Progress in Asheville

At the Asheville Confluence gathering last week, each of the working groups presented their completed statements, discussed their thought process, and incorporated final suggestions from the group on hand—which had expanded from the original eight delegations to include additional observers from Kansas, Maryland, California, and Michigan.

“Back in 2016, Jon Snyder from Washington, Luis Benitez from Colorado, and I met every trade show,” Adams says. “For two years we watched the sparks igniting around the country and we knew it wouldn’t be long before our trio grew. Since then, we have seen more than 15 states either create an office or a task force, the majority of whom have been part of the Confluence.”

Adams continued, “The rapid expansion of these offices alone gives reason for the industry to take note. Each of these offices are designed to support, collaborate, and drive the outdoor economy in their respective states. It simply won’t be successful in states that don’t have support from their outdoor industry members. It truly does take a village.”

For states already moving ahead on state-level outdoor recreation policy work, the Confluence Accords are anticipated to be a healthy and welcome justification for their efforts, giving them a new source of energy and reinforcement for their ongoing efforts.

For new and curious states considering the creation of an outdoor recreation initiative, the Confluence Accords are expected to provide a robust head start by delivering a set of strategic anchors that can inform, accelerate, and strengthen their work.

“By discussing an important framework with my colleagues and delegate representatives from other states, I gleaned an extensive amount of information about the current state of the outdoor recreation industry and where we will take it into the future,” says Domenic Bravo, Wyoming State Parks and Outdoor Recreation Office administrator. “This is valuable as it provides a ‘core’ set of principles we can all work from. It also provides a great guide to what Offices of Outdoor Recreation can accomplish in their respective states. These accords are flexible enough for states to adapt and tier their own strategic and implementation plans from.”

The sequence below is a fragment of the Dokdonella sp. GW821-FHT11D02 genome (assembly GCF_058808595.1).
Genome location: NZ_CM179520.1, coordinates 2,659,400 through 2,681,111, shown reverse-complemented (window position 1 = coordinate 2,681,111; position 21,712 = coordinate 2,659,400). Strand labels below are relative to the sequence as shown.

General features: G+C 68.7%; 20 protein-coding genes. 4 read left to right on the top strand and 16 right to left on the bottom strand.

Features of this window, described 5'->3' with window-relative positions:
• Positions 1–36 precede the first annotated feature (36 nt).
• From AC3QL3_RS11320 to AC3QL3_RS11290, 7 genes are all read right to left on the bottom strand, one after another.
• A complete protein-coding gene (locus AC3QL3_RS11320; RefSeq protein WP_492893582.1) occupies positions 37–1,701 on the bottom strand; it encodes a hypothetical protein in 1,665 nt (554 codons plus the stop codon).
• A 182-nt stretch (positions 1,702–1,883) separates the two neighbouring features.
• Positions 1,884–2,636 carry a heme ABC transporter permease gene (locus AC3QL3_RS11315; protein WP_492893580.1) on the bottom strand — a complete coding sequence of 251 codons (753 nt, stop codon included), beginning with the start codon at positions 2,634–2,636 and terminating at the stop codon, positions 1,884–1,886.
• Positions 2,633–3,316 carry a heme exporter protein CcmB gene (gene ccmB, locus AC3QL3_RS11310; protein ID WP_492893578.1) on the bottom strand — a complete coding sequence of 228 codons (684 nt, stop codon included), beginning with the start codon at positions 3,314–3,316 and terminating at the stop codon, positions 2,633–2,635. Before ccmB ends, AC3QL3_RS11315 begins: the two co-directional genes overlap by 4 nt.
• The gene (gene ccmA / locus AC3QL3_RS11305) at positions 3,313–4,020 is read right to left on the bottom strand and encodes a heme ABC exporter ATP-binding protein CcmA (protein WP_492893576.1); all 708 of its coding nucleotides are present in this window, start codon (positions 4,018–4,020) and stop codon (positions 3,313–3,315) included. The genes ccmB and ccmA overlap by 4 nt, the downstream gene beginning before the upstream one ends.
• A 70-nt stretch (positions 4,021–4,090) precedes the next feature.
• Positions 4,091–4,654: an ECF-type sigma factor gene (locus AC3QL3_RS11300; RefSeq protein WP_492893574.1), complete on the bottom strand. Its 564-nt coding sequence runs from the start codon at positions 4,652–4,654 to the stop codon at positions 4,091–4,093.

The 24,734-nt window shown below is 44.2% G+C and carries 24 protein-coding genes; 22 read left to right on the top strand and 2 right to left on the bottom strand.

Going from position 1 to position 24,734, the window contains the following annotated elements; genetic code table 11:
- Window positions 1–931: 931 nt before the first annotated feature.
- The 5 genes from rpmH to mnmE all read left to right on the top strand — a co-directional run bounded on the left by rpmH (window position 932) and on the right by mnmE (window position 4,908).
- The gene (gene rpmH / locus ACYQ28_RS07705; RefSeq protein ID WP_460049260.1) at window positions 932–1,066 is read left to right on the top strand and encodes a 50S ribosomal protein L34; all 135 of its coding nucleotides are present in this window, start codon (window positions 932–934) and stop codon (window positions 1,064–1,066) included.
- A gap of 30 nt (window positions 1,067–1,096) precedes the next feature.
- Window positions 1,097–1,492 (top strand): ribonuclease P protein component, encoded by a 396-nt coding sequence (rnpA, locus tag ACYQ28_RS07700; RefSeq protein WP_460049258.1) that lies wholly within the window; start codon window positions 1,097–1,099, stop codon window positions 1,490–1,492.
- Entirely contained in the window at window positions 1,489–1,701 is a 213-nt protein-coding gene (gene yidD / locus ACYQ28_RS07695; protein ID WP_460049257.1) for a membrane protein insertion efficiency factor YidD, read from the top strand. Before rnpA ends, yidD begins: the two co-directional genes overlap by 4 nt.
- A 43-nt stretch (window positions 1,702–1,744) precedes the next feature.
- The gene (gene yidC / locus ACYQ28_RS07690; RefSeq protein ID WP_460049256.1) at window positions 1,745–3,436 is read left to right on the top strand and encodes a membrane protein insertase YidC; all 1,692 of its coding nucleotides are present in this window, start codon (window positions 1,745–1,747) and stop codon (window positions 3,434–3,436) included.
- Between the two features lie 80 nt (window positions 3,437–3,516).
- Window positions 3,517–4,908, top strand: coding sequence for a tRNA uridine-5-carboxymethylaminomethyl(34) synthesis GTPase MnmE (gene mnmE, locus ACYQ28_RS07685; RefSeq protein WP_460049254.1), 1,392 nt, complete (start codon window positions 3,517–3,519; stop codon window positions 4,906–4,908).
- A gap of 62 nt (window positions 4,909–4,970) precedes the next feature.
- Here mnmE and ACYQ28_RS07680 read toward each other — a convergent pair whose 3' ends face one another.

A packed house listens to Colorado Gov. John Hickenlooper and North Carolina Gov. Roy Cooper talk about outdoor recreation at a confluence in…
A packed house listens to Colorado Gov. John Hickenlooper and North Carolina Gov. Roy Cooper talk about outdoor recreation at the confluence in Asheville. (Photo: Seyl Park/SylvanSport)

Looking ahead

While the official goal of the Confluence is to develop a national outdoor recreation industry platform, one unofficial side benefit of the process has been the creation of new working relationships between the various state delegations. Individuals who used to be separated by thousands of miles—despite working in essentially the same field and facing many of the same challenges—are now in regular and open communication.

“These things we’ve agreed to tackle together are difficult,” says Noah Wilson, Program Director, Outdoor Gear Builders of WNC, and member of the North Carolina Confluence Delegation. “No one office, no one state, and in many cases, not even one industry can tackle them alone. If we want to scale the difficult summits ahead, we will need to be more than a bunch of disparate offices; we’ll need to be a team, looking out for one another and working together. We’ll need to bring in more states, more partners, more sister industries, because tough things are the ones worth doing.”

Drew Simmons is a member of the Vermont Confluence Delegation and a steering committee member of the Vermont Outdoor Recreation Economic Collaborative. He is the president of Pale Morning Media, a public relations and strategic communications agency based in Waitsfield, Vermont.